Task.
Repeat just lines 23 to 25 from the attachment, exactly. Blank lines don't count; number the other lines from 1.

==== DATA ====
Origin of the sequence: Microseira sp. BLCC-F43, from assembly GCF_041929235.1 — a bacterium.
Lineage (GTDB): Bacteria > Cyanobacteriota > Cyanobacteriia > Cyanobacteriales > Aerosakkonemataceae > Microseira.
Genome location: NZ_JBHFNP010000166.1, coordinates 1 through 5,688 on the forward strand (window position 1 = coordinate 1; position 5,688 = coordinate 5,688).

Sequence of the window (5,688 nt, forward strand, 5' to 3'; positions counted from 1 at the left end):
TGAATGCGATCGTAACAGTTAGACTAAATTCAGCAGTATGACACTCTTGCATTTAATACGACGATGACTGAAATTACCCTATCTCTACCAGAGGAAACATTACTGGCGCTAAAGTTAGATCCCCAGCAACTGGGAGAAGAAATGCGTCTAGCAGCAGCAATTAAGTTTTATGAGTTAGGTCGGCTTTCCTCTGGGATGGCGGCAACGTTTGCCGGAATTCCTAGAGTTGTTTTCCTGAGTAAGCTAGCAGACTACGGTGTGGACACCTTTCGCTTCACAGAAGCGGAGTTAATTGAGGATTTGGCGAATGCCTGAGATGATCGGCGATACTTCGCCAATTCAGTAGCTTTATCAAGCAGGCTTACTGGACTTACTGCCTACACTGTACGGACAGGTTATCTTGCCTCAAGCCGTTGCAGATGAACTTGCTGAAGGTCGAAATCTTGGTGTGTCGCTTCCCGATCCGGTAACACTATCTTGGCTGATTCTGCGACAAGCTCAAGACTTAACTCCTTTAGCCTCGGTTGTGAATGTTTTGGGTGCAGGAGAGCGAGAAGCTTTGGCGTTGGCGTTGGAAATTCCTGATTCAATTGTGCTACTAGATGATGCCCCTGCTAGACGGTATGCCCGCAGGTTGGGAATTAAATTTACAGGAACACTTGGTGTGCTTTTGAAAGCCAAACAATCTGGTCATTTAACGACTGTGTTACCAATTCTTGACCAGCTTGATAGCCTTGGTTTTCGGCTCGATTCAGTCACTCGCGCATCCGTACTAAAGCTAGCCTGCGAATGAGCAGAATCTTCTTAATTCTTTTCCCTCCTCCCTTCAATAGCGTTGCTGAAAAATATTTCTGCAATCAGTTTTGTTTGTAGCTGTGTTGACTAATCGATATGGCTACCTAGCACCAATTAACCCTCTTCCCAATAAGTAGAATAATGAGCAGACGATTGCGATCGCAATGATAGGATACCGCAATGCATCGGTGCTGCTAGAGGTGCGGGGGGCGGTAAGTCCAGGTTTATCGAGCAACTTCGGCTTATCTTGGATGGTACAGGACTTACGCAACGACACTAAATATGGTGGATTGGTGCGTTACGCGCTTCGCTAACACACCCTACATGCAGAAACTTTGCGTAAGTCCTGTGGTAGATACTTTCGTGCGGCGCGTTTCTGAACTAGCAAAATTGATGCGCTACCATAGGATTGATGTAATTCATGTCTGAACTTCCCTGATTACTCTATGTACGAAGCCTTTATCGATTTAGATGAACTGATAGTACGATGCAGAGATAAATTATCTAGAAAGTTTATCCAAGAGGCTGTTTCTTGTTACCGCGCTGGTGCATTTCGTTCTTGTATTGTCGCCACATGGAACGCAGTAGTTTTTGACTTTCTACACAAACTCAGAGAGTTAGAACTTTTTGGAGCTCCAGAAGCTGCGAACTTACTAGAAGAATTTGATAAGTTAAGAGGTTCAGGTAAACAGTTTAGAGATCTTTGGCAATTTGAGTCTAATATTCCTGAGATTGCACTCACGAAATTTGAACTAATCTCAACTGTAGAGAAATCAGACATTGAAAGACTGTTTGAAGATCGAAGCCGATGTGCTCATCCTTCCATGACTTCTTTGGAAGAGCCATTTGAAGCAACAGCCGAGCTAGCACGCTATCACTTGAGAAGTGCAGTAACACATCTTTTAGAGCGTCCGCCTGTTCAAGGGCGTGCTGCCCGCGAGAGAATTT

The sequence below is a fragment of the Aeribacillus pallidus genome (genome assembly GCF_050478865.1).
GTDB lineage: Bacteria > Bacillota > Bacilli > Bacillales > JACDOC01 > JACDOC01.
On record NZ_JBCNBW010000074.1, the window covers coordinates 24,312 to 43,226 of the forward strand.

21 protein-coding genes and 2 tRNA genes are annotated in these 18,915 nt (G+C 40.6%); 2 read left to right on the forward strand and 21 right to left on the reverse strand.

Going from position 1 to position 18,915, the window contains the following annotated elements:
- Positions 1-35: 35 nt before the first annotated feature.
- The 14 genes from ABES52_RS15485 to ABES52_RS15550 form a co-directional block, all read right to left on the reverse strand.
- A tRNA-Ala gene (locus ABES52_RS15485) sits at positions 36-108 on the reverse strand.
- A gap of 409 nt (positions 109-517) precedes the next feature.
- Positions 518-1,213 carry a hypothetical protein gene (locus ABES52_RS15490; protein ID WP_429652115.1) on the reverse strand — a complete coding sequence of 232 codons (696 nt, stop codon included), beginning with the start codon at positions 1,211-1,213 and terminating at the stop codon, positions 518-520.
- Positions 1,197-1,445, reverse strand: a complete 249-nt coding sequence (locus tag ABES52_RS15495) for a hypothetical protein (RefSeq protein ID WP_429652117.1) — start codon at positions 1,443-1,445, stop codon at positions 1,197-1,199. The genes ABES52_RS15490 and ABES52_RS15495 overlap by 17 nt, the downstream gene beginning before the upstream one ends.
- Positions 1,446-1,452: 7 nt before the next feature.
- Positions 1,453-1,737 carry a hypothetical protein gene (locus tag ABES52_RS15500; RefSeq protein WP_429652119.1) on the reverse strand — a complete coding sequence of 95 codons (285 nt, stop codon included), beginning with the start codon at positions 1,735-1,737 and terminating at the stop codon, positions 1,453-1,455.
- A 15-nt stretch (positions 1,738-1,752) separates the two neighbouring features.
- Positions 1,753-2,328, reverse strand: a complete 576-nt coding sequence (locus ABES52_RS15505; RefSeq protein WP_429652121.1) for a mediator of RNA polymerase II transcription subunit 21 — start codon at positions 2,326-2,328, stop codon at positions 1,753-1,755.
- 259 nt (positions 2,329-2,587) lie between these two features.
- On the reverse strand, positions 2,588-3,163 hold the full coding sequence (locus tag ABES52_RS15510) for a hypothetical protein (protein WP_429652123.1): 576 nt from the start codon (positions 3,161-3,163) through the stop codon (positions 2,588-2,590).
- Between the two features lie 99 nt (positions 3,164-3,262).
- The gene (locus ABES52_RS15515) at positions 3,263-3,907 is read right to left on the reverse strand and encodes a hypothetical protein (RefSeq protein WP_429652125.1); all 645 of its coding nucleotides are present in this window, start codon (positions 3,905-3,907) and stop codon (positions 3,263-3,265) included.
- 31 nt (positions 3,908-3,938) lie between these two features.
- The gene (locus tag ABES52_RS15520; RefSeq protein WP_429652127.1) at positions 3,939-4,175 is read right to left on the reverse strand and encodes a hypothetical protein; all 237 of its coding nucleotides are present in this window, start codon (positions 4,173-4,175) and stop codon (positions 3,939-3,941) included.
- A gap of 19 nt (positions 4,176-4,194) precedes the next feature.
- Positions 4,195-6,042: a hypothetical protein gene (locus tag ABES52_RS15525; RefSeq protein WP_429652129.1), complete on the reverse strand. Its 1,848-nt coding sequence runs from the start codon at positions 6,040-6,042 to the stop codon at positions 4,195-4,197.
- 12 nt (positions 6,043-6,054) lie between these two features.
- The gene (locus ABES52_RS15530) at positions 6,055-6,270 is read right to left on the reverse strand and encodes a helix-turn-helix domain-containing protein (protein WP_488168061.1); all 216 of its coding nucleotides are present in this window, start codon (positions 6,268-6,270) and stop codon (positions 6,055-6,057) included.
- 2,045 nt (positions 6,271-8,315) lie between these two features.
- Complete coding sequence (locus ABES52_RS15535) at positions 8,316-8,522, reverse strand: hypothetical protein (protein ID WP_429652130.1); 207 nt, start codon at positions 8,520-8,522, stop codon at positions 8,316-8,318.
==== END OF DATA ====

- Between the two features lie 99 nt (positions 3,164-3,262).
- The gene (locus ABES52_RS15515) at positions 3,263-3,907 is read right to left on the reverse strand and encodes a hypothetical protein (RefSeq protein WP_429652125.1); all 645 of its coding nucleotides are present in this window, start codon (positions 3,905-3,907) and stop codon (positions 3,263-3,265) included.
- 31 nt (positions 3,908-3,938) lie between these two features.